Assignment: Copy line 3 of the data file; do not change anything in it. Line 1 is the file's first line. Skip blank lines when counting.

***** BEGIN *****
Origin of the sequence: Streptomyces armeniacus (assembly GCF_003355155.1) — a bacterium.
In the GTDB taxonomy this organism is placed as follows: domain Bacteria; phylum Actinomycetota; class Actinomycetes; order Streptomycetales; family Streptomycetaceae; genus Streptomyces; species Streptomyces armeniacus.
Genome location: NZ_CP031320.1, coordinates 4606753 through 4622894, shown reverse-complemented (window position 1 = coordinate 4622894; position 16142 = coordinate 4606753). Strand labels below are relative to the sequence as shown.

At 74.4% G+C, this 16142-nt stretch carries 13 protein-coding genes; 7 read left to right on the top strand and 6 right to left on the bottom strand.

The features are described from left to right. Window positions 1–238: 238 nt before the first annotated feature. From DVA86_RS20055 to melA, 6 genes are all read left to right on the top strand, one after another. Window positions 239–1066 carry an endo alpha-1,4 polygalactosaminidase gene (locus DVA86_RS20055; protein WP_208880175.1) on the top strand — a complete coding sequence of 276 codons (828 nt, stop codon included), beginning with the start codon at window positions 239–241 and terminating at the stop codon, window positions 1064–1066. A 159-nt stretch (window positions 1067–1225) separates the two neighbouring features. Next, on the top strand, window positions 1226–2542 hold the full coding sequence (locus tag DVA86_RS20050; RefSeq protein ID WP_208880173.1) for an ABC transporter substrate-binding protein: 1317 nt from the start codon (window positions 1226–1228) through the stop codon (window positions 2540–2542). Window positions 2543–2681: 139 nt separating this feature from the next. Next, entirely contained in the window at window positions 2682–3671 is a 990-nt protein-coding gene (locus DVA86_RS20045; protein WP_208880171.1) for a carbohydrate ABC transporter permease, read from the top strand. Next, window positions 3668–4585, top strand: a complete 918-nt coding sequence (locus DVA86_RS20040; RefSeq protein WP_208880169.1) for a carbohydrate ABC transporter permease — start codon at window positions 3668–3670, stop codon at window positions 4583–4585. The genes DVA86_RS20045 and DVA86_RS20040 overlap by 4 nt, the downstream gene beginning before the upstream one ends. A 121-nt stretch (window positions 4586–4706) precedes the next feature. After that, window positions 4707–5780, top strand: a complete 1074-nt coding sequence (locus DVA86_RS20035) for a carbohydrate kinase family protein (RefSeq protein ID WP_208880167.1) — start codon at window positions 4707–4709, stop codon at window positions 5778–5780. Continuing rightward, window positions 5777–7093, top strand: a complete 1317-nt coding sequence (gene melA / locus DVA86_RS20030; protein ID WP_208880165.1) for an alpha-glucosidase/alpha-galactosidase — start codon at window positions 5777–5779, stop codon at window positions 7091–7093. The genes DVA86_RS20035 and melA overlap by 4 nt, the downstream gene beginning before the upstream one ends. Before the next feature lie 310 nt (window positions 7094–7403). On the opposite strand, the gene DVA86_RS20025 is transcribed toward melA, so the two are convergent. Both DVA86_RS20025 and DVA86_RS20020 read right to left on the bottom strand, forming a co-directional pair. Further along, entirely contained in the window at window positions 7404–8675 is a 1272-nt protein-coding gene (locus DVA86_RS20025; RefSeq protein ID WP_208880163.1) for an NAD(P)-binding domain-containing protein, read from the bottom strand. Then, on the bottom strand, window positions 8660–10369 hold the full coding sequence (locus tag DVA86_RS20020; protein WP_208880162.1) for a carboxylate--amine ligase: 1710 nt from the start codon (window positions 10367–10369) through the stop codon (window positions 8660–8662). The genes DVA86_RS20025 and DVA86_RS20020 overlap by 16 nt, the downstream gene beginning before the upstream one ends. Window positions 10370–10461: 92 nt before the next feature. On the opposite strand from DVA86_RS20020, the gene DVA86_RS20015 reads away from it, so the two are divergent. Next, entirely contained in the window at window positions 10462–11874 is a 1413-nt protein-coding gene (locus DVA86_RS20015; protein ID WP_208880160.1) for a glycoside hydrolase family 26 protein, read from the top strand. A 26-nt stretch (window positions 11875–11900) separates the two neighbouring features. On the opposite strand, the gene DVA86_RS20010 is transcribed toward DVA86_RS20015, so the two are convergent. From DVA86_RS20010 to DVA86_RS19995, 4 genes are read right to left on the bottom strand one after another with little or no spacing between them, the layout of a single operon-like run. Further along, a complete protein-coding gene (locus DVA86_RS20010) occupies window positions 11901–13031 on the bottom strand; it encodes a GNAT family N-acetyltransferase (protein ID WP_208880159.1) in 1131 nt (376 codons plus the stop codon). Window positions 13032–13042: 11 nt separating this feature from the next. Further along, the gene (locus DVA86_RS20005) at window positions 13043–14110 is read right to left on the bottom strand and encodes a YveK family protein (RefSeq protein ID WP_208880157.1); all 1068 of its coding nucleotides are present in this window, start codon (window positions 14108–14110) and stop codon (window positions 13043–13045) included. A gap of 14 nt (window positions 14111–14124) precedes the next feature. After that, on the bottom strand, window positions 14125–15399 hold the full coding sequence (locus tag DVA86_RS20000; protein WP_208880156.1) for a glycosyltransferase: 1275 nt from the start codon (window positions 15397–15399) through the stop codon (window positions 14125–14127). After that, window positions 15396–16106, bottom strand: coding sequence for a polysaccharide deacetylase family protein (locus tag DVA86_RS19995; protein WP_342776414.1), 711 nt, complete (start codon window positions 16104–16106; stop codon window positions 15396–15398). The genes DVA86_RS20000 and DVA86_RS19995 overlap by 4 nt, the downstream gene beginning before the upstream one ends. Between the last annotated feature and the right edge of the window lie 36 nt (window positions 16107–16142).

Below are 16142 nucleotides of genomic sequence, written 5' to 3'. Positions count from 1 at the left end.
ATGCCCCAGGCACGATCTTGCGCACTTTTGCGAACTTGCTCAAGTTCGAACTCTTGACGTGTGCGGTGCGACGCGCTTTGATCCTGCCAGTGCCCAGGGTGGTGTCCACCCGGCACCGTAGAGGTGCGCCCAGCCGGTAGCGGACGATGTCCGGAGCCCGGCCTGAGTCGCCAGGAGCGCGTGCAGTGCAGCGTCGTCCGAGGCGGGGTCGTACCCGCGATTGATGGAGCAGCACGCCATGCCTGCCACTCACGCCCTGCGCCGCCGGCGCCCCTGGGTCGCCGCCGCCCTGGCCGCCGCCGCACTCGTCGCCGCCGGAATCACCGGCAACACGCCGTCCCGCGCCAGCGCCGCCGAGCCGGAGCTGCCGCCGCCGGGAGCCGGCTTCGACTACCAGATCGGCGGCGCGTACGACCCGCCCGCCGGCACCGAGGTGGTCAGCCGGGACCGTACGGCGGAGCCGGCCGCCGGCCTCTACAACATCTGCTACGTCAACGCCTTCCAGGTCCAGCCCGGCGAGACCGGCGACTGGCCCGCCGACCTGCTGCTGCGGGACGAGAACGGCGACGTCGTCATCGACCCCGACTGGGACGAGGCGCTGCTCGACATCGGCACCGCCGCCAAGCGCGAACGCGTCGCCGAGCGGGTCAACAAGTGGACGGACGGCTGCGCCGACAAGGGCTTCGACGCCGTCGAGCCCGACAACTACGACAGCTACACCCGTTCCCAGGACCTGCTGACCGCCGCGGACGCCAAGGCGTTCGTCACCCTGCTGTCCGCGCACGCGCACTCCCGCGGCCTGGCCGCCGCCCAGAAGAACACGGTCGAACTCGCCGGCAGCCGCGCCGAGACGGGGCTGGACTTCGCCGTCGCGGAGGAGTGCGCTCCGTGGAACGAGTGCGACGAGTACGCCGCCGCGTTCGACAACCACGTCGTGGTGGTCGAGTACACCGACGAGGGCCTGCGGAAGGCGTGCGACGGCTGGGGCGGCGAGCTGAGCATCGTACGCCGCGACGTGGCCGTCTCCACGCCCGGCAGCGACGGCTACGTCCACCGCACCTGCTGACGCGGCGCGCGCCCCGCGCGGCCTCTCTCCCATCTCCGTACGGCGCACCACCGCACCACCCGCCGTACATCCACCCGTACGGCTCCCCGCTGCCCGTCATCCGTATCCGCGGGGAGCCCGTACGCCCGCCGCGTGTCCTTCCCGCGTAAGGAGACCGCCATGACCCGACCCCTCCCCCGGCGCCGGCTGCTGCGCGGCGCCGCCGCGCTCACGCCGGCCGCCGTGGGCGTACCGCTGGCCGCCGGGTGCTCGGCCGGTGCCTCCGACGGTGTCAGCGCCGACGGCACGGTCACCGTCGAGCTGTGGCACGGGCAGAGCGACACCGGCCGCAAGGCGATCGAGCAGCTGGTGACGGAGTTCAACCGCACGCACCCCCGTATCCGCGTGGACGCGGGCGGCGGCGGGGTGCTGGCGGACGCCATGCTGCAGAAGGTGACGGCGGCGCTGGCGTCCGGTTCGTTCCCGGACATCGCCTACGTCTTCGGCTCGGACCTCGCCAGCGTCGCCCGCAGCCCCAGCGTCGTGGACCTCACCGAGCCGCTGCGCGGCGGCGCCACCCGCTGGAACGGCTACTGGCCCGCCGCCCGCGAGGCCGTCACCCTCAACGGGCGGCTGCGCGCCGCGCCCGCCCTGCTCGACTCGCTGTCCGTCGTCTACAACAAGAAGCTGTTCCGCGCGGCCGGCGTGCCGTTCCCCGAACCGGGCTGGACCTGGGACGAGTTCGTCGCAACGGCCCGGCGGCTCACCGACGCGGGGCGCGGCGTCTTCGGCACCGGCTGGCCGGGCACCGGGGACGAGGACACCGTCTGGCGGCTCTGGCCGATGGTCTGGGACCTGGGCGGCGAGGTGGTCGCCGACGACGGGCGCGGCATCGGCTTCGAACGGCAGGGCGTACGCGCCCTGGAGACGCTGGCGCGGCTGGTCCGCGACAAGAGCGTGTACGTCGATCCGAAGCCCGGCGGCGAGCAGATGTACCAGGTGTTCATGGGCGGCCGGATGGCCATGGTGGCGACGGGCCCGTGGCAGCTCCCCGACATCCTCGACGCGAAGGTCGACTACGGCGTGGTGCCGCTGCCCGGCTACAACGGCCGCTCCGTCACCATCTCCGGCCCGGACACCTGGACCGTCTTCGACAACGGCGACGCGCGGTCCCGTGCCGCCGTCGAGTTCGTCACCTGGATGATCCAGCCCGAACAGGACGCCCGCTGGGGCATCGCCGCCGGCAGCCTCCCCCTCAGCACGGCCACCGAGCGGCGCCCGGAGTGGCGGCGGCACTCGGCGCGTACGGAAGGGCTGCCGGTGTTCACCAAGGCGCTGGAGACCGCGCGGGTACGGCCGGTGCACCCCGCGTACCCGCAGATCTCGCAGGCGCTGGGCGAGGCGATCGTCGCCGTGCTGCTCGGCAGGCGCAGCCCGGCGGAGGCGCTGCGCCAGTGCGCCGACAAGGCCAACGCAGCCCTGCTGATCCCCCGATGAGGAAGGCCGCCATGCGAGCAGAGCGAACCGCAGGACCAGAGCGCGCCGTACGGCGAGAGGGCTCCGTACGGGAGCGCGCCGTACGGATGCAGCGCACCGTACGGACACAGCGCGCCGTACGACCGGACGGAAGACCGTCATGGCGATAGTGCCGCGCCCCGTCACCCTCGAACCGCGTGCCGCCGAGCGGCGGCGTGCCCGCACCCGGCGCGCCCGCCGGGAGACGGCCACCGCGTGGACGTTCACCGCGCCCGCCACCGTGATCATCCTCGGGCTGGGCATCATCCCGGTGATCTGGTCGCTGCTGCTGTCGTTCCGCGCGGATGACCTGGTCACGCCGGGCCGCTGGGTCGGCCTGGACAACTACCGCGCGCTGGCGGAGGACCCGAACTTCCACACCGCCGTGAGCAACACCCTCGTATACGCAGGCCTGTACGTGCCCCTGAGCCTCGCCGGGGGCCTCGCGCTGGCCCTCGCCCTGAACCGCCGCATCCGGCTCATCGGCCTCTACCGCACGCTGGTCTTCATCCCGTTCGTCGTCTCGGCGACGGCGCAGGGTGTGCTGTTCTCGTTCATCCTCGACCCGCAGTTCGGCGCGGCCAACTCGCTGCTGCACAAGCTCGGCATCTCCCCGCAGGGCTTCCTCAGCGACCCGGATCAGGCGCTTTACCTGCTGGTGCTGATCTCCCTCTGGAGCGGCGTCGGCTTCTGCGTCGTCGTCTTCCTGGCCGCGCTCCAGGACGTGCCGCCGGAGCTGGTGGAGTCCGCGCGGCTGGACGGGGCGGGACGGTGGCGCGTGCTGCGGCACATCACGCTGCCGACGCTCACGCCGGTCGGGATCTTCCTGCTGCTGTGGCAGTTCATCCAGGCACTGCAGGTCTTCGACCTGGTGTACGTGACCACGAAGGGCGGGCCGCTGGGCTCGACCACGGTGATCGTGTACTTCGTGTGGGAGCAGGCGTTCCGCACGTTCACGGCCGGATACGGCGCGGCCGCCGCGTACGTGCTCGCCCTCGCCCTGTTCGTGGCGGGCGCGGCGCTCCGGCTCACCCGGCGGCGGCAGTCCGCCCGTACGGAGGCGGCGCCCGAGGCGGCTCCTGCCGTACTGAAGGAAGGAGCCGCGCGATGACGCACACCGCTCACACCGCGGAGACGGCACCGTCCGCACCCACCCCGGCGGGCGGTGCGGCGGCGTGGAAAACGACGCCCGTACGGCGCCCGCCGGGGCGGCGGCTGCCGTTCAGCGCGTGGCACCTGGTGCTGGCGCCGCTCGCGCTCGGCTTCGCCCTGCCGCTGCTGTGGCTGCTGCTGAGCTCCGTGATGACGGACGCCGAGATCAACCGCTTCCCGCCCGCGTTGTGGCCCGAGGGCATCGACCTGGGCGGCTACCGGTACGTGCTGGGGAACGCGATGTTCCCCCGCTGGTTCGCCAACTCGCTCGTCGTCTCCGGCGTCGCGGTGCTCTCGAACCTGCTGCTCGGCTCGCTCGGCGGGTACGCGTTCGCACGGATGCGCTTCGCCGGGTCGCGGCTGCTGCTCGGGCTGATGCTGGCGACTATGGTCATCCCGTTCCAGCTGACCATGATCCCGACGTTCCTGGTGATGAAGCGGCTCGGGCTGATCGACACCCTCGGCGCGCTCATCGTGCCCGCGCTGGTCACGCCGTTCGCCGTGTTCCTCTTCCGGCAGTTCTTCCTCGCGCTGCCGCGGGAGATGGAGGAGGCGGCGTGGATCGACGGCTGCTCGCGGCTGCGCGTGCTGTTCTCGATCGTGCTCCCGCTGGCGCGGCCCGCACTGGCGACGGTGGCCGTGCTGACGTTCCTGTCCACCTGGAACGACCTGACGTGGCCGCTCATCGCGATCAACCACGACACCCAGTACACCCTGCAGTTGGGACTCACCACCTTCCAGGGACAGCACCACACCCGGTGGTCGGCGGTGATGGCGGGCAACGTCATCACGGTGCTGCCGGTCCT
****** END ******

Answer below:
Genome location: NZ_CP031320.1, coordinates 4606753 through 4622894, shown reverse-complemented (window position 1 = coordinate 4622894; position 16142 = coordinate 4606753). Strand labels below are relative to the sequence as shown.